HISTORY TALKS...

Rysy

THIS picture of Rysy, a 2,499-metre peak in the High Tatras, was taken in 1902. Eduard Blasy, the well-known chamois hunter, was the first to climb it in 1840. However, until the end of the 19th century, Rysy was not a place to which many people ventured.

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THIS picture of Rysy, a 2,499-metre peak in the High Tatras, was taken in 1902. Eduard Blasy, the well-known chamois hunter, was the first to climb it in 1840. However, until the end of the 19th century, Rysy was not a place to which many people ventured.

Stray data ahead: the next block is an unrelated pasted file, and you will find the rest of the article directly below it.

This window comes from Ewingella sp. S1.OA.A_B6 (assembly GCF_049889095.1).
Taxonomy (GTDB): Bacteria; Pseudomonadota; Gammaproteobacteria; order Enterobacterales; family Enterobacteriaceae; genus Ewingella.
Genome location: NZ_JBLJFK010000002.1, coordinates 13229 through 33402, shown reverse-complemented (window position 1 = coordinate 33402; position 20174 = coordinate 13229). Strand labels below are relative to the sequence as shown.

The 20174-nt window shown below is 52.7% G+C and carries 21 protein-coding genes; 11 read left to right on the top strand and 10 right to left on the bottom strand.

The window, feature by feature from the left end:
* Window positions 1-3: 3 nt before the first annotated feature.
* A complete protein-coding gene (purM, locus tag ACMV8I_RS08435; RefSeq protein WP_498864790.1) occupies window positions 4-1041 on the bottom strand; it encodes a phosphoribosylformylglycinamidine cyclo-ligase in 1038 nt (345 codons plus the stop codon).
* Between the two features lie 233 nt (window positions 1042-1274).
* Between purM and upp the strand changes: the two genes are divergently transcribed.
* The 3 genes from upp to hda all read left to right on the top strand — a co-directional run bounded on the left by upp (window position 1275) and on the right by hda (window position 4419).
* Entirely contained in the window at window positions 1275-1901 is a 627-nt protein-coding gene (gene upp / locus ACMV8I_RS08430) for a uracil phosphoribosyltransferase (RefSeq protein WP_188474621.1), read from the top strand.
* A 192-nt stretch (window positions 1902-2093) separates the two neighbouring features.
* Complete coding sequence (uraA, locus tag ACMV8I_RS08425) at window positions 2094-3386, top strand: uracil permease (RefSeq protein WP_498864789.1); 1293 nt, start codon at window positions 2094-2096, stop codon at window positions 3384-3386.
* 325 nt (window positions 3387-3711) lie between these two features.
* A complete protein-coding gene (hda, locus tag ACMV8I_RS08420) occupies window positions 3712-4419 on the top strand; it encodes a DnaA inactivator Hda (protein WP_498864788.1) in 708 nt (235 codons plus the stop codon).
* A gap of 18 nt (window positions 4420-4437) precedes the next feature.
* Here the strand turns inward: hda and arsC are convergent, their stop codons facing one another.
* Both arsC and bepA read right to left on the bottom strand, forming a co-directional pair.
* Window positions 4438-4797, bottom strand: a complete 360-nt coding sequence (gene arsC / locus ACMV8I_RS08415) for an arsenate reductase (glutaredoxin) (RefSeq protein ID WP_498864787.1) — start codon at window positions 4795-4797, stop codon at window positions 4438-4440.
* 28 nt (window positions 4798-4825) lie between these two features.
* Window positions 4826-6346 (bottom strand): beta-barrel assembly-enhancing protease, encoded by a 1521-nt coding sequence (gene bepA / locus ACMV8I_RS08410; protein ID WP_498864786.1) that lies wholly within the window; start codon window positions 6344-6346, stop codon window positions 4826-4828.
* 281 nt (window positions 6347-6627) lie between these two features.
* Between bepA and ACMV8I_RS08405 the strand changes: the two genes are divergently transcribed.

In the 20th century, however, the isolated locations on the Slovak/Polish border gradually gained in popularity and became the destination for mass ascents. National "pilgrimages" took place there and later international youth groups climbed the peak.

Communist leader Vladimir Ilyich Lenin is reputed to have climbed the peak in 1913, and a memorial notice in his honour was erected there. When the totalitarian regime fell, so did the notice.

Today, the hike to Rysy is one of the most popular of the many picturesque trips in the High Tatras.


Prepared by Branislav Chovan

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